• Mexico's President Enrique Pena Nieto speaks during a press conference at the Los Pinos presidential residence in Mexico City. (Photo/Marco Ugarte)
Already unpopular at home, President Peña Nieto is stuck between a rock and a hard place.
Ben Winsor

27 Jan - 1:12 PM  UPDATED 27 Jan - 1:52 PM

The first week of US President Donald Trump’s administration has sent political shockwaves around the world, and perhaps nowhere more so than within the country’s southern neighbor, Mexico.

A week which started out with a stoush over inauguration crowd sizes has ended with the cancellation of a planned meeting between Donald Trump and Mexican President Enrique Peña Nieto.

On Wednesday, President Trump signed multiple executive orders to commence building a wall on the Mexican border and strengthen immigration law enforcement.

The Mexican president initially fired back with a statement that the 50 Mexican consulates in the US would become defenders of migrant’s rights – then, on Friday, he cancelled his first official meeting with the newly inaugurated president.

Translation: This morning we have informed the White House that I will not attend the meeting scheduled for next Tuesday with the @POTUS

The move from President Peña Nieto comes after months of growing political pressure over Trump – and that appears to have ruptured just days into the US President’s term.

“There has always been a simmering anti-Gringo sentiment in Mexico, but now it is boiling to the surface,” one journalist in Mexico told SBS.

“Something is going to give soon unless Trump and Peña Nieto can come to an amiable agreement.

“Even those few Mexicans who had favoured him as a candidate over Hillary Clinton are now angry and feel that they are being victimised.”

Initial moves by the Trump administration have only reinforced widespread resentment.

The Mexican press has been reporting on the White House’s renewed scrutiny of foreign aid to the country, the removal of Spanish language pages on the administration’s website, and the administration’s proposal for a 20 per cent border tax.

President Trump this week said his actions on the border will save “thousands of lives, millions of jobs and billions of dollars”  - as a candidate he held a press conference with the families of victims who had been murdered by immigrants.

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“Luckily he proved to me that a person can support Trump and not act like him,” said his girlfriend, an Obama supporter.

“Most Mexicans feel insulted that he is scapegoating Mexicans and Mexican American immigrants – that he has blamed them for US problems,” said Kevin Terraciano, director of the Latin American Institute at UCLA.

That popular sentiment has led to immense political pressure for the Mexican president, who is already deeply unpopular with the electorate.

“He’s put in a situation where people are pushing him to stand up to Trump, they want to send a message that Mexico is not going to be bullied into paying for the wall,” Terraciano told SBS.

“But at the same time, Nieto feels that he will need to negotiate with this man, and to defend Mexico’s interests by meeting with him.”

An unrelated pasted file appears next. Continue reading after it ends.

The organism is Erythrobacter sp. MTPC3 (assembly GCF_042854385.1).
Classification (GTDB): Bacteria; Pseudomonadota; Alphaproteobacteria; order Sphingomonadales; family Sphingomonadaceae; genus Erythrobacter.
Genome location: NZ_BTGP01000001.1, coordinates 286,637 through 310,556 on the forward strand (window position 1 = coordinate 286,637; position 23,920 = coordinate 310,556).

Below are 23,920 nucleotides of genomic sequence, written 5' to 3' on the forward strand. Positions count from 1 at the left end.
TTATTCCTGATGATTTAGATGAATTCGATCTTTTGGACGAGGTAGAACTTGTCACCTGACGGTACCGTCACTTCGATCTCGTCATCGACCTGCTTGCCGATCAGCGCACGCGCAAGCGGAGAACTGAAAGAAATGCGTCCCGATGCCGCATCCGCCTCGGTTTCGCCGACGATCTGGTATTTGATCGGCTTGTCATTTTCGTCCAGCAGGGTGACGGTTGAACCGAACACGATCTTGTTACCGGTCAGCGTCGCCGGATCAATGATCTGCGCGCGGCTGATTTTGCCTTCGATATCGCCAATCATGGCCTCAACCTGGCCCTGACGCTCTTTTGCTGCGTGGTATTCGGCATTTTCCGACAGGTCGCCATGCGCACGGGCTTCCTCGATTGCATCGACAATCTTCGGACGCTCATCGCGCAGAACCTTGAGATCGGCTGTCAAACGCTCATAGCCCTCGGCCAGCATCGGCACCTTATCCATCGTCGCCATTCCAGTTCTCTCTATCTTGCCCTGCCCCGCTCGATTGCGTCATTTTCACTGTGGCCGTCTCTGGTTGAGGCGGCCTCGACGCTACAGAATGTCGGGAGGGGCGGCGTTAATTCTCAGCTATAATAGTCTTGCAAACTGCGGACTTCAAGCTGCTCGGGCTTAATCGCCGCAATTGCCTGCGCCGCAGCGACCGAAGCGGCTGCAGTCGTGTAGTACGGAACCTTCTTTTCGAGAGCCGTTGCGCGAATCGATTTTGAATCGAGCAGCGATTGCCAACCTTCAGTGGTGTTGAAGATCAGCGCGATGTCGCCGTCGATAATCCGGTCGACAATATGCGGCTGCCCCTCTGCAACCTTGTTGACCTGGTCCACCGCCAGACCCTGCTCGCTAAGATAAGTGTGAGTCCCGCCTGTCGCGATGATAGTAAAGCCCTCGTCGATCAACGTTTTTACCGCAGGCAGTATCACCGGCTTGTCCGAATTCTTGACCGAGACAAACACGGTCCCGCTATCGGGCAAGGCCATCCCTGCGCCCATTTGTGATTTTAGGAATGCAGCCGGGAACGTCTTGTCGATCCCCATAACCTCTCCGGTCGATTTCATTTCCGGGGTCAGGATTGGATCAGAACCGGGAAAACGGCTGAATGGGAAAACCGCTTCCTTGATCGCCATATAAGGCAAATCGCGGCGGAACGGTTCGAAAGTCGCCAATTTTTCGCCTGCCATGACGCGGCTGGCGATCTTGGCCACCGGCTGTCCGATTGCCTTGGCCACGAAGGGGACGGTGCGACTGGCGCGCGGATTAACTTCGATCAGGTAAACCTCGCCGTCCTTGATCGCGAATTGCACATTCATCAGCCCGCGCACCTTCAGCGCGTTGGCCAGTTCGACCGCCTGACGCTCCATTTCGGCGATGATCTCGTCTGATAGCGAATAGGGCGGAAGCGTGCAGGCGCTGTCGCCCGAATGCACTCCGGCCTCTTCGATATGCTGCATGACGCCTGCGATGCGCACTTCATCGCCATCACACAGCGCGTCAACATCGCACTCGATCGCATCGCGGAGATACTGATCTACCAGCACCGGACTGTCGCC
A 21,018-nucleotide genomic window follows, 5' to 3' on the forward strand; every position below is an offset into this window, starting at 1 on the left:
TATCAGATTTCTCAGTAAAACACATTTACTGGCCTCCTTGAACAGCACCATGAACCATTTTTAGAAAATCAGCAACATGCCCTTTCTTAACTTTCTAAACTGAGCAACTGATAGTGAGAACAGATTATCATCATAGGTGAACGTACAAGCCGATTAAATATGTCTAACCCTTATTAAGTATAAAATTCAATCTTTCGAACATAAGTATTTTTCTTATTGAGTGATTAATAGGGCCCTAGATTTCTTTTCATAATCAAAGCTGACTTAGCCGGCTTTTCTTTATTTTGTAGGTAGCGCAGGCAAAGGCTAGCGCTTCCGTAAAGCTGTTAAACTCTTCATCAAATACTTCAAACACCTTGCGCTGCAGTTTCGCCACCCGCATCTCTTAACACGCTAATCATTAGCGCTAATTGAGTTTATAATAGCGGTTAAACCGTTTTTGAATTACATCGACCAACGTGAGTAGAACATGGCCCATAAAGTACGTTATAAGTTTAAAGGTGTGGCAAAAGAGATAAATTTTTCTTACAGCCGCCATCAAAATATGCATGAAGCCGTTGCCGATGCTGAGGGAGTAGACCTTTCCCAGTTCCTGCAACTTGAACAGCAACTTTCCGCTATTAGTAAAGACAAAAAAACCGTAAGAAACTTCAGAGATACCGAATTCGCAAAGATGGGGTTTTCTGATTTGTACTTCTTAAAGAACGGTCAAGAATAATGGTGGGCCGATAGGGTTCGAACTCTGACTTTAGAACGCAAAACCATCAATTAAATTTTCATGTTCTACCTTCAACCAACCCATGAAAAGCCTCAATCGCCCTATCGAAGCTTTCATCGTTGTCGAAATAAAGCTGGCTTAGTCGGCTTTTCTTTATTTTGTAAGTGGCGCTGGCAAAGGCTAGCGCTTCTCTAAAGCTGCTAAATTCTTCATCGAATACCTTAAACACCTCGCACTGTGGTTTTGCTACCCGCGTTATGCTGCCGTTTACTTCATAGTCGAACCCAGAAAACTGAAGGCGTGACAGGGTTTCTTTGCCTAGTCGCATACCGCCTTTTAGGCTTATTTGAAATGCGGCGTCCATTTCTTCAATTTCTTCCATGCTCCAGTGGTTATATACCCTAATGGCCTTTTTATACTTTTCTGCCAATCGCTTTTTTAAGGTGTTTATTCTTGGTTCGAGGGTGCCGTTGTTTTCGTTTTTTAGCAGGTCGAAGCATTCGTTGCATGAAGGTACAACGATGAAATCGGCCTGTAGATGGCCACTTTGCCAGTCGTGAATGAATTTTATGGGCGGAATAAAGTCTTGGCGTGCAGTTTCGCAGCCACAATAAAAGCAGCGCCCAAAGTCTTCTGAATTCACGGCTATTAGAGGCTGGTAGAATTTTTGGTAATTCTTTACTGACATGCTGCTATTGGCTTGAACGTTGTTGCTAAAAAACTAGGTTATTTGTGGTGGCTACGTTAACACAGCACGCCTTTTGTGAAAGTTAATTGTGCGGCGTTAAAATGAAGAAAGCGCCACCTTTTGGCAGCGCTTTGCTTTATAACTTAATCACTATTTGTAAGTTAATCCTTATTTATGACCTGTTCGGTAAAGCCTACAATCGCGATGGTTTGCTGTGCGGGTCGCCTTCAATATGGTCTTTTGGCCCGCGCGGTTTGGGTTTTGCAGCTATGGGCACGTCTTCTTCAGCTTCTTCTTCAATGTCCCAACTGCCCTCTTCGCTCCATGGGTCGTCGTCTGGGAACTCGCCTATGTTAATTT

“It’s a very tense moment now – there is a great deal of popular discontent.”

As Trump has ascended politically, the Mexican peso has crashed to record lows.

More than a third of the Mexican economy is made up of exports, and 80 per cent of those exports are to the United States.

President Trump’s loose talk of a 20 per cent trade tariff has scared farmers and others reliant on exports, with calls for President Peña Nieto to defend the country against economic bullying.

Economists say the threatened trade war would be a disaster for both economies – but with more than a quarter of Mexico’s GDP riding on the back of US trade, it has the potential to be devastating for the country. 

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Trade, drugs and immigration have always been rocky issues between the two neighbours, but tensions haven’t been this high for decades.

Mr Trump’s approach has been a rude shock after eight years of more a more cooperative, collaborative approach from the Obama administration.

“The way that he’s begun his term in such belligerent terms – insisting that he will build this great big wall along the Mexican border, and that Mexico will pay for it – is reminiscent of the image of old Uncle Sam bullying his Latin American neighbours to get what it wants,” Terraciano said.

To many Spanish speakers, Mr Trump’s catchcry of ‘Make America Great Again’ evokes a still-raw period of US interventionism in Latin America.

But while the current Mexican president is stuck between a rock and a hard place – balancing calls for boycotts with the need to avoid a trade war with the country’s bellicose northern neighbour – a former President, Vincete Fox, is battling President Trump on his trademark communication medium.

On Twitter, Mr Fox has branded the wall as a racist 'ego monument'.

After just one week, it remains to be seen whether Mexico-US relations settle down during the Trump presidency.

With Mexican elections due in 2018 - halfway through Mr Trump's term - the politicisation of the relationship looks only set to increase.

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